Body odor is an unpleasant smell from our bodies that arise when bacteria on the skin breaks down the naturally secreted molecules contained within sweat into acids. Unpleasant body odor is a sure turn off. Scientists have now offered a new approach to inhibit the formation of that pungent body odor.
Researchers studied the underarm microbiome and identified a unique set of enzymes in the bacterium Staphylococcus hominis that is effective at breaking down sweat molecules into compounds known as thioalcohols, an important component of the characteristic body odor smell. The research group assessed the ability of over 150 bacterial isolates from underarm skin samples to produce malodourants. They also identified the genes encoding the proteins responsible for producing the thioalchohols, which are pungent in tiny amounts, as little as one part per trillion.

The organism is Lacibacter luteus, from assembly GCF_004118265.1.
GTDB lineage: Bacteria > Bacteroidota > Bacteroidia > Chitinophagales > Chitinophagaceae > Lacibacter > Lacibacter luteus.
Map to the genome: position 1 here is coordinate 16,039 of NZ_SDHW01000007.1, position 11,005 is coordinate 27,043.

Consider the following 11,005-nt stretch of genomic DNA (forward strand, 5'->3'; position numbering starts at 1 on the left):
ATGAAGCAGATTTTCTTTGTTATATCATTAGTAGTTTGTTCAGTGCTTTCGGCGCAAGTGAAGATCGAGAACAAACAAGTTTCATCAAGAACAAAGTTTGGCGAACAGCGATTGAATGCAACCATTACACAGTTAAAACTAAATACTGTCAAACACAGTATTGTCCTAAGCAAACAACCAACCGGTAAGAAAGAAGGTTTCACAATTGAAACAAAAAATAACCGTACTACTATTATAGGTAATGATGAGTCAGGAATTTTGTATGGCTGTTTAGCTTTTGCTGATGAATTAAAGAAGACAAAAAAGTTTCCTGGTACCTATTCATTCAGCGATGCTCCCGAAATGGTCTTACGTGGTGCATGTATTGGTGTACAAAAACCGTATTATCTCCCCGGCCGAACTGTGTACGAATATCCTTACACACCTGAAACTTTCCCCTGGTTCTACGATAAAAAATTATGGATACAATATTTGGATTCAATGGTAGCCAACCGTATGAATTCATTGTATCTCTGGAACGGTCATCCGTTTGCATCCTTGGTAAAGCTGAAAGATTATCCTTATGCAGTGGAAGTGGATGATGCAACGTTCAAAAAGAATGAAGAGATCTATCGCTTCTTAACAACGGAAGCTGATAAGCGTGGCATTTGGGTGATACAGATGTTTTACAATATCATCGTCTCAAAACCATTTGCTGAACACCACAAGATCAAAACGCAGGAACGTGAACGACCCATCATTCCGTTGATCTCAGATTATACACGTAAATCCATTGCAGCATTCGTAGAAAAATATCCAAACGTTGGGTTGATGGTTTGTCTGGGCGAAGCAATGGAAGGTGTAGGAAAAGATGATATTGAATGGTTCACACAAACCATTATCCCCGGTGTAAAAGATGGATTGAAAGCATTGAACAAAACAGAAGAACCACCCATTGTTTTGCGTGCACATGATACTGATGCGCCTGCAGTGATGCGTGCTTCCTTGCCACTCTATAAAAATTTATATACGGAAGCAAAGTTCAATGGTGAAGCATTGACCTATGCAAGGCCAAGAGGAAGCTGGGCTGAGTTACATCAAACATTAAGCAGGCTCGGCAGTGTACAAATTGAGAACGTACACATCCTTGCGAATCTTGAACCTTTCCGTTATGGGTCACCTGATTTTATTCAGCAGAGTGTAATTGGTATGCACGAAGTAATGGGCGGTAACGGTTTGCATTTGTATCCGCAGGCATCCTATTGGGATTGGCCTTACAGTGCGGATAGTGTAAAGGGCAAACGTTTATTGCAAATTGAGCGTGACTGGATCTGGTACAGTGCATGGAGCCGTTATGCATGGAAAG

Dan Bawdon from University of York in Britain, who was the lead researcher of the study said, "This work has significantly advanced our understanding of the specific biochemical processes involved in body odor production. It was surprising that this particular body odor pathway is governed by only a small number of the many bacterial species residing in the underarm. We have opened up the possibility of inhibiting body odor formation using compounds designed to target the specific proteins controlling the release of malodourants."
Traditional deodorants act by non-selectively killing underarm bacteria, and anti-perspirants work by blocking our sweat glands. The researchers said, "This new study can be used to produce compounds that specifically target thioalcohol production, leaving the underarm microbiota intact."
The study was presented at the Society for General Microbiology's Annual Conference in Birmingham.